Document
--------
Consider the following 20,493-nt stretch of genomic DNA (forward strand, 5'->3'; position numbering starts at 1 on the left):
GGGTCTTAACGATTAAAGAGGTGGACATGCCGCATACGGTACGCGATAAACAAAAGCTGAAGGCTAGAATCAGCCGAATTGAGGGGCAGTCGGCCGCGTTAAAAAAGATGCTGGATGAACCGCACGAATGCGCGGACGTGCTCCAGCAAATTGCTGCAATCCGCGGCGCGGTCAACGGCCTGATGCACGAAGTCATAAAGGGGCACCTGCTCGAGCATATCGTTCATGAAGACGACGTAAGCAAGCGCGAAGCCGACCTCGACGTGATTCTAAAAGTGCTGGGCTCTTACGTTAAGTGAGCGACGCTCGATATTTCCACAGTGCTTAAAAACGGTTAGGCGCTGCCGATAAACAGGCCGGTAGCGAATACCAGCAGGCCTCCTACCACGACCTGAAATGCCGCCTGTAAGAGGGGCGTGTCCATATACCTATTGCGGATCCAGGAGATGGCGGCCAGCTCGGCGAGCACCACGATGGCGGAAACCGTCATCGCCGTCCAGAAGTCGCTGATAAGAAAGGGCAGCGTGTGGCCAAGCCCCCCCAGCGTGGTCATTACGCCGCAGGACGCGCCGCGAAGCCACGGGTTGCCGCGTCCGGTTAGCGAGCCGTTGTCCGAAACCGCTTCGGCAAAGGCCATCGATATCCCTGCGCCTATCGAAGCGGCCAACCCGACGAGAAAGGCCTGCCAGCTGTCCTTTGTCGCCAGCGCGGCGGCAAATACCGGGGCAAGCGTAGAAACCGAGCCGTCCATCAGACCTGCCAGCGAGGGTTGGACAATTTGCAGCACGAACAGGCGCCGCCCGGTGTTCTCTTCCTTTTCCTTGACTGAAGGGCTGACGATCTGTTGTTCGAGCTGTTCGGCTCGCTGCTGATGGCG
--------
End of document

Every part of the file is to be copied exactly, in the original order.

Consider the following 20,493-nt stretch of genomic DNA (forward strand, 5'->3'; position numbering starts at 1 on the left):
GGGTCTTAACGATTAAAGAGGTGGACATGCCGCATACGGTACGCGATAAACAAAAGCTGAAGGCTAGAATCAGCCGAATTGAGGGGCAGTCGGCCGCGTTAAAAAAGATGCTGGATGAACCGCACGAATGCGCGGACGTGCTCCAGCAAATTGCTGCAATCCGCGGCGCGGTCAACGGCCTGATGCACGAAGTCATAAAGGGGCACCTGCTCGAGCATATCGTTCATGAAGACGACGTAAGCAAGCGCGAAGCCGACCTCGACGTGATTCTAAAAGTGCTGGGCTCTTACGTTAAGTGAGCGACGCTCGATATTTCCACAGTGCTTAAAAACGGTTAGGCGCTGCCGATAAACAGGCCGGTAGCGAATACCAGCAGGCCTCCTACCACGACCTGAAATGCCGCCTGTAAGAGGGGCGTGTCCATATACCTATTGCGGATCCAGGAGATGGCGGCCAGCTCGGCGAGCACCACGATGGCGGAAACCGTCATCGCCGTCCAGAAGTCGCTGATAAGAAAGGGCAGCGTGTGGCCAAGCCCCCCCAGCGTGGTCATTACGCCGCAGGACGCGCCGCGAAGCCACGGGTTGCCGCGTCCGGTTAGCGAGCCGTTGTCCGAAACCGCTTCGGCAAAGGCCATCGATATCCCTGCGCCTATCGAAGCGGCCAACCCGACGAGAAAGGCCTGCCAGCTGTCCTTTGTCGCCAGCGCGGCGGCAAATACCGGGGCAAGCGTAGAAACCGAGCCGTCCATCAGACCTGCCAGCGAGGGTTGGACAATTTGCAGCACGAACAGGCGCCGCCCGGTGTTCTCTTCCTTTTCCTTGACTGAAGGGCTGACGATCTGTTGTTCGAGCTGTTCGGCTCGCTGCTGATGGCG